February 22, 2020
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The Professional

H Natarajan explains how Gavaskar changed Indian cricket

The Professional
The Professional

He was India's greatest batsman but Sunil Gavaskar's legacy to Indian cricket goes beyond batsmanship. He instilled in the Indian cricketer a pride, and ushered in anera of professionalism. His authoritative presence earned India a newfound respect in international cricket, and its cricketers the means to a good living.

When Gavaskar came into the Indian team in 1971 players got 750 per Test; by the time Gavaskar moth-balled his kit, it had increased by at least ten times. Today's cricketers have Gavaskar to thank for their astronomical match-fees.

Gavaskar stood up for what he believed in and didn't have any qualms about taking on the establishment or the established: recall him calling the selectors court jesters, his firm stance against umpiring in Pakistan, and his face-off against Dennis Lillee in Australia.

More often, however, his bat did the talking. In 1971, Gavaskar was a 21-year old lad on his maiden Test tour. By the end of the Caribbean tour in 1971, the world saw evidence of a cricketing legend in the making: he made an astonishing 774 runs from four Tests. He was a key figure in some of the fourth innings epics in cricket history: 102 out of 406 for 4 in Port-of-Spain - the highest by a team to win a Test; 90 out of 347 against Australia at Madrassss in Tied Test II; and 221 out of 429 for 9 in a historic draw against England at the Oval in 1979.

Gavaskar was consistent against all opposition and in all conditions. Not only that-he played in what could be called the Golden Era of fast bowling, when coming up against the likes of Lillee, Thomson, Roberts, Holding, Marshall and Imran Khan was routine. The traditional struggle of India's flat-track bullies overseas even against average bowlers should put Gavaskar's worth in perspective.Significantly, he never wore a helmet in his career.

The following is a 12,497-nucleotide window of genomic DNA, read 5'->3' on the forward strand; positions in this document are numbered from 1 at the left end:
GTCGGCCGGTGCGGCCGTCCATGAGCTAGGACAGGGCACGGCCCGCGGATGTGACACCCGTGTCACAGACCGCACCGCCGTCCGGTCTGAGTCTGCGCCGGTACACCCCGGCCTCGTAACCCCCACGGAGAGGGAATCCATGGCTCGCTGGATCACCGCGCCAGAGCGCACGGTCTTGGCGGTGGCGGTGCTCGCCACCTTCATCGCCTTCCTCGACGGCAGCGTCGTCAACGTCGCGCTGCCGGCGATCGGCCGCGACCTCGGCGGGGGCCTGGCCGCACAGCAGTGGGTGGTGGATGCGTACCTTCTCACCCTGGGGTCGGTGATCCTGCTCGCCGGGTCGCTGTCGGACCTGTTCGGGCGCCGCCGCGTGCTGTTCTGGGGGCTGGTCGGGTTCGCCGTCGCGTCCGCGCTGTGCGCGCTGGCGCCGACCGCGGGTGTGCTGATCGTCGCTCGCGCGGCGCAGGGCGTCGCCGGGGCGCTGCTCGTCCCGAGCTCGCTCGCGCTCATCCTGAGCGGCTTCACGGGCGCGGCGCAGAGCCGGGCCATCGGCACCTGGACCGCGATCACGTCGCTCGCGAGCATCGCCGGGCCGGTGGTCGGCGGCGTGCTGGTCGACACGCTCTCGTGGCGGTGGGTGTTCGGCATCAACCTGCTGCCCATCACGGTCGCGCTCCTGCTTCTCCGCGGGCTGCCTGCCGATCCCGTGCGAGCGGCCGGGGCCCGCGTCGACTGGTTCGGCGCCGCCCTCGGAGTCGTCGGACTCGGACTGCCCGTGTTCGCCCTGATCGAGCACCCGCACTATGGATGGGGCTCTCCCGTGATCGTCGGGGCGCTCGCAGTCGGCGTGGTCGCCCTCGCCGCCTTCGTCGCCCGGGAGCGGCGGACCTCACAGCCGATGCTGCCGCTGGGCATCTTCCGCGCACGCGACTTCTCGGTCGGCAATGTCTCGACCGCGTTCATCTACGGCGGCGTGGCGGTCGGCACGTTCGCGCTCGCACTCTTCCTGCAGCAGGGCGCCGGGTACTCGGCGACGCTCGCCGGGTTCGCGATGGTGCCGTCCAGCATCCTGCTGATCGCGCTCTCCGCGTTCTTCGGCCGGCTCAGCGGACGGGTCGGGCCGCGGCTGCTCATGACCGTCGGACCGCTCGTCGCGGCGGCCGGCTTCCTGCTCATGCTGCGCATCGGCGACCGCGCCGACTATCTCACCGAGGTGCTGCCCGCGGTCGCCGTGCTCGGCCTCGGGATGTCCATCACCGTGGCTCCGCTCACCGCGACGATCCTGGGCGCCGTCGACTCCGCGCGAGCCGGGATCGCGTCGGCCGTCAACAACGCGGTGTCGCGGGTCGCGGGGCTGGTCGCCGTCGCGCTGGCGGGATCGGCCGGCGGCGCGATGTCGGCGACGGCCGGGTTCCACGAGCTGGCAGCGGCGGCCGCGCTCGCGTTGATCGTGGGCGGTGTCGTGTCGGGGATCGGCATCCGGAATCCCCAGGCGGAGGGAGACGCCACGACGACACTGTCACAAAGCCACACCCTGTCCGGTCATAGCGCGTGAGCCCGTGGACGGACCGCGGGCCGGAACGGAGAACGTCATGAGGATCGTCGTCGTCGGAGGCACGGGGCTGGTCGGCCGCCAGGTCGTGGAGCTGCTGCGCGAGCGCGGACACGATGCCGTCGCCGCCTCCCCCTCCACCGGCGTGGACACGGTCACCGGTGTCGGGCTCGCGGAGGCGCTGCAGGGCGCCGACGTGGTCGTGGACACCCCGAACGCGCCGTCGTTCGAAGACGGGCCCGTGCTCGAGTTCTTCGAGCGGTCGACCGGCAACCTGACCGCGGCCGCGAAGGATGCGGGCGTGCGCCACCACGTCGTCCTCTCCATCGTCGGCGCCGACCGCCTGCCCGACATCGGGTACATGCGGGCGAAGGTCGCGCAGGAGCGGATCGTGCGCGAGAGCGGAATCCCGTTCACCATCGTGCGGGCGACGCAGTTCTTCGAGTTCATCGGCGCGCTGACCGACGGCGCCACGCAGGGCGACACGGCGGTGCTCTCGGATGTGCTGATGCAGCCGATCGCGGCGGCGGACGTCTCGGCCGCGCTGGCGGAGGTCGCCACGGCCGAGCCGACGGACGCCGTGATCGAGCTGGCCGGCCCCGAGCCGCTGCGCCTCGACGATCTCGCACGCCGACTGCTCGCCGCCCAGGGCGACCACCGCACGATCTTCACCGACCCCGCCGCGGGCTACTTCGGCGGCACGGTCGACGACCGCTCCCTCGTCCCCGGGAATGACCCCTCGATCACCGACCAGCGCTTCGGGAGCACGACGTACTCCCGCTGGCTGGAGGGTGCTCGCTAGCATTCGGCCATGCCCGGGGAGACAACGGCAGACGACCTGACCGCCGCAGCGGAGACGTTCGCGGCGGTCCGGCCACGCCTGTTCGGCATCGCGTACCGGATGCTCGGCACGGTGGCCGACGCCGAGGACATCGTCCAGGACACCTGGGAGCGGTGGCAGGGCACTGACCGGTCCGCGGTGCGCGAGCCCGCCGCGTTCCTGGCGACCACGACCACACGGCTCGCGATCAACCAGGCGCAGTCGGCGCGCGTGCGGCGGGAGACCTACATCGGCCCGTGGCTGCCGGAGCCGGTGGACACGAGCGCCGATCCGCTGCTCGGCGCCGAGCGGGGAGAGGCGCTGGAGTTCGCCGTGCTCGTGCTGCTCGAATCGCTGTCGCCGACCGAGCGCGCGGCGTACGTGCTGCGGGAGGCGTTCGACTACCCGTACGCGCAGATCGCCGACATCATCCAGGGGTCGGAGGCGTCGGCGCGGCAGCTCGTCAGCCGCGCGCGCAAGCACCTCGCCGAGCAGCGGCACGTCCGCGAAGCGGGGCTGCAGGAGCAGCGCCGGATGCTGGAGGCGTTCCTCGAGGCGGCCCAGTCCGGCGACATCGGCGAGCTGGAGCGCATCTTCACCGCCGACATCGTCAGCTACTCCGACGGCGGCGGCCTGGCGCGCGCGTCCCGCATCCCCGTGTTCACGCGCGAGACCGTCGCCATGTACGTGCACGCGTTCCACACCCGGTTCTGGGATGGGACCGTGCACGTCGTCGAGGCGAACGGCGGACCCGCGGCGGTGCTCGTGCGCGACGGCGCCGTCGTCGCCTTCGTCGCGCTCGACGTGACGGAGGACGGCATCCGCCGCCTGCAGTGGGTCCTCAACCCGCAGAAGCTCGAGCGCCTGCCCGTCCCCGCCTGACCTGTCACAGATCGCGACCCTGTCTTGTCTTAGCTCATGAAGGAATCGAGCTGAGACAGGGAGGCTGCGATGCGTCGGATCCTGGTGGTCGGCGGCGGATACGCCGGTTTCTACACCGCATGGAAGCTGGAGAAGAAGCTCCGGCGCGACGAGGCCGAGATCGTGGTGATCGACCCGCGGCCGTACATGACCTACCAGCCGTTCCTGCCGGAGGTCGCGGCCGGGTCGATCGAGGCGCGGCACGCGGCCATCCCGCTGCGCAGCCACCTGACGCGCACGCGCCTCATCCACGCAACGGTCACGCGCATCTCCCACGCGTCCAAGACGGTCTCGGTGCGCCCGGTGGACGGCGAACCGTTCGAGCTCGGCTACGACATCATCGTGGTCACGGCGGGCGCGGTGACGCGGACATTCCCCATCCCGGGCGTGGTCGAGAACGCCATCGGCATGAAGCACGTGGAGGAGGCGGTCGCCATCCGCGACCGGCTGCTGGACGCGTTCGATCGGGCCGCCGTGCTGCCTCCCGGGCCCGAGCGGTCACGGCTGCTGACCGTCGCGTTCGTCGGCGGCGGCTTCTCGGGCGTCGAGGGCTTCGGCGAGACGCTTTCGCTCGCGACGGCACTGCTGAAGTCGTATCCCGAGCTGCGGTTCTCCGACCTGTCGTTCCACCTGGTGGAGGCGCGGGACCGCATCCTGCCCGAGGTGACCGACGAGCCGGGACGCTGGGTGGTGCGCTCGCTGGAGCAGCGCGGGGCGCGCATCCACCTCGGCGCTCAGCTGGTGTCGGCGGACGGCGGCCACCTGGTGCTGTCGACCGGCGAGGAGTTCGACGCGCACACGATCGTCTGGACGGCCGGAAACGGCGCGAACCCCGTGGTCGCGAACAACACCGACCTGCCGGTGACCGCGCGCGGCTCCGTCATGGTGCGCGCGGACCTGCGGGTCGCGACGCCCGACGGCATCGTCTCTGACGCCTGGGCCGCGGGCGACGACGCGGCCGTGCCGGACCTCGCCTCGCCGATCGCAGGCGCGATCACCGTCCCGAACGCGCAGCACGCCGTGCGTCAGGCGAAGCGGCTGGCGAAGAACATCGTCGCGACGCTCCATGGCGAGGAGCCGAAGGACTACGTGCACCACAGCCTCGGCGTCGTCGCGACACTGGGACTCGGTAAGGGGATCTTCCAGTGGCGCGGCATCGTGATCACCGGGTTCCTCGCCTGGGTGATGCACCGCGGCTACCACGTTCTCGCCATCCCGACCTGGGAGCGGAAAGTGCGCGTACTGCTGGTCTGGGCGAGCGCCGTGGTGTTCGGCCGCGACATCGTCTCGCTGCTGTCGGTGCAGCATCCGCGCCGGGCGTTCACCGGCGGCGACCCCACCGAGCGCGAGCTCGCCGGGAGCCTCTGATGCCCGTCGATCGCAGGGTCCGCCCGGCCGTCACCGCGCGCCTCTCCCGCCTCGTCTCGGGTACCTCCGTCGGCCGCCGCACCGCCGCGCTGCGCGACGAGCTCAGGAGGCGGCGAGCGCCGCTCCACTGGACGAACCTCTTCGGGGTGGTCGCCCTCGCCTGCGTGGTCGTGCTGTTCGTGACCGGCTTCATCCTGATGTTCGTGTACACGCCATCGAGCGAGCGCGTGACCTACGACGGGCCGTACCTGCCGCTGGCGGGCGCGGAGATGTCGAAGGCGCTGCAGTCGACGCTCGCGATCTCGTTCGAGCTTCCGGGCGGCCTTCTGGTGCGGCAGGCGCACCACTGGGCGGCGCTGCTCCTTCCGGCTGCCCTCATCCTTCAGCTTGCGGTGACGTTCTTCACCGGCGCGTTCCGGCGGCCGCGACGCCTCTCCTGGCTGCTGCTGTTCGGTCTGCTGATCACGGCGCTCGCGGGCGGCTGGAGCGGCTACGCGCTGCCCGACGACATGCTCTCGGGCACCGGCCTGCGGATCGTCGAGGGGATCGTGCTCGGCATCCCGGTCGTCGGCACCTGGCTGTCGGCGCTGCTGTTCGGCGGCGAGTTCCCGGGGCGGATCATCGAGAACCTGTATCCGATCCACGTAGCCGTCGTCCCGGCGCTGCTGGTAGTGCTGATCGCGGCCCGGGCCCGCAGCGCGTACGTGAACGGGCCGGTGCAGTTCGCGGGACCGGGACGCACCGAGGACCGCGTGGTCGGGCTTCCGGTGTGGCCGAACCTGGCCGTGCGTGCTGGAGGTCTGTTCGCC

Gavaskar's overseas average is better than that at home, while 18 of his 34 hundreds have come abroad. He finished with 13 hundreds against West Indies a figure most batsmen would be happy with against all comers. The most memorable among those 13 must be the blistering 94-ball century at Delhi  in 1983-84 that saw him catch up with Don Bradman's tally of  29th Test centuries.

Initially Gavaskar looked out of sort in one-day cricket but he eventually adapted. He led India to victory in the world Championship of Cricket in 1985 and over shadowed his partner Krish Srikkanth at Nagpur to score a 85-ball hundred in the 1987 World Cup.

The man's sense of timing was immaculate. His last Test innings was also arguably his finest - 96 in the fourth innings on a beast of a wicket at Bangalore against Pakistan in 1986-87. In his penultimate one-day innings he struck a century. In his final first-class match he made 188 against a World Xl at Lord's on the occasion of the MCC Bicentenary. His exit was as delightfully scripted as his entry. It was a fitting goodbye from the Kohinoor among India's cricket jewels.

Sunil Gavaskar is one of the nominees for the Electrolux Kelvinator Wisden Indian Cricketer of the Century Award

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